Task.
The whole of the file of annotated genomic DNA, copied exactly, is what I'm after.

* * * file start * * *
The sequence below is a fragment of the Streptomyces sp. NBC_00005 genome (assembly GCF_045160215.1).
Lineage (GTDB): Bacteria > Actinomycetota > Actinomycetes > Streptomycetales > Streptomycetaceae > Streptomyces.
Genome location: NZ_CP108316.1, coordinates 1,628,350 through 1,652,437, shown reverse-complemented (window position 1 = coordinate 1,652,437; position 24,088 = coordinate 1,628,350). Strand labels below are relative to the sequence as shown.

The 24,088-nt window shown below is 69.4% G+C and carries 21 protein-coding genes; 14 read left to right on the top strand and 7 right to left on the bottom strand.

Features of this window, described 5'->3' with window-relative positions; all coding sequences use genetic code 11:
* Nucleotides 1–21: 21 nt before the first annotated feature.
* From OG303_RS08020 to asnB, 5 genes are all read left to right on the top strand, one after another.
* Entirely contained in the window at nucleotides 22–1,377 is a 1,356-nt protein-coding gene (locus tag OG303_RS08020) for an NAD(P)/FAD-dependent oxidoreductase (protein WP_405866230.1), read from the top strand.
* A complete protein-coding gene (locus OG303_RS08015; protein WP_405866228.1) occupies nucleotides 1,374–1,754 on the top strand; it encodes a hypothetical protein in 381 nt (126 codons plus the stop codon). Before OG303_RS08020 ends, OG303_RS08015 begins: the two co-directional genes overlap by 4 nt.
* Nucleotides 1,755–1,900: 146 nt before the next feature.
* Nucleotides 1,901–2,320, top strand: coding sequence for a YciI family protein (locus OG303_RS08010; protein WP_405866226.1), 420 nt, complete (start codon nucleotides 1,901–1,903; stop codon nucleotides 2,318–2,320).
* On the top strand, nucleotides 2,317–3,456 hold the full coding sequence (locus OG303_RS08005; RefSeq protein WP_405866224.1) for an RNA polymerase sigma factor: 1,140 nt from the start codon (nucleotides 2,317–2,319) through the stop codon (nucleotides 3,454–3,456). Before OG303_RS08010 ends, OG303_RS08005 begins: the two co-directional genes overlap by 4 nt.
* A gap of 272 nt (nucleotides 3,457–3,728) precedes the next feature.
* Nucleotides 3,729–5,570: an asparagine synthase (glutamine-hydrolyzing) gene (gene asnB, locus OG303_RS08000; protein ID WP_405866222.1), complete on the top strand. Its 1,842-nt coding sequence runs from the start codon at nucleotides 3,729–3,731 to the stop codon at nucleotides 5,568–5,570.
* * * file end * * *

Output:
The sequence below is a fragment of the Streptomyces sp. NBC_00005 genome (assembly GCF_045160215.1).
Lineage (GTDB): Bacteria > Actinomycetota > Actinomycetes > Streptomycetales > Streptomycetaceae > Streptomyces.
Genome location: NZ_CP108316.1, coordinates 1,628,350 through 1,652,437, shown reverse-complemented (window position 1 = coordinate 1,652,437; position 24,088 = coordinate 1,628,350). Strand labels below are relative to the sequence as shown.

The 24,088-nt window shown below is 69.4% G+C and carries 21 protein-coding genes; 14 read left to right on the top strand and 7 right to left on the bottom strand.

Features of this window, described 5'->3' with window-relative positions; all coding sequences use genetic code 11:
* Nucleotides 1–21: 21 nt before the first annotated feature.
* From OG303_RS08020 to asnB, 5 genes are all read left to right on the top strand, one after another.
* Entirely contained in the window at nucleotides 22–1,377 is a 1,356-nt protein-coding gene (locus tag OG303_RS08020) for an NAD(P)/FAD-dependent oxidoreductase (protein WP_405866230.1), read from the top strand.
* A complete protein-coding gene (locus OG303_RS08015; protein WP_405866228.1) occupies nucleotides 1,374–1,754 on the top strand; it encodes a hypothetical protein in 381 nt (126 codons plus the stop codon). Before OG303_RS08020 ends, OG303_RS08015 begins: the two co-directional genes overlap by 4 nt.
* Nucleotides 1,755–1,900: 146 nt before the next feature.
* Nucleotides 1,901–2,320, top strand: coding sequence for a YciI family protein (locus OG303_RS08010; protein WP_405866226.1), 420 nt, complete (start codon nucleotides 1,901–1,903; stop codon nucleotides 2,318–2,320).
* On the top strand, nucleotides 2,317–3,456 hold the full coding sequence (locus OG303_RS08005; RefSeq protein WP_405866224.1) for an RNA polymerase sigma factor: 1,140 nt from the start codon (nucleotides 2,317–2,319) through the stop codon (nucleotides 3,454–3,456). Before OG303_RS08010 ends, OG303_RS08005 begins: the two co-directional genes overlap by 4 nt.
* A gap of 272 nt (nucleotides 3,457–3,728) precedes the next feature.
* Nucleotides 3,729–5,570: an asparagine synthase (glutamine-hydrolyzing) gene (gene asnB, locus OG303_RS08000; protein ID WP_405866222.1), complete on the top strand. Its 1,842-nt coding sequence runs from the start codon at nucleotides 3,729–3,731 to the stop codon at nucleotides 5,568–5,570.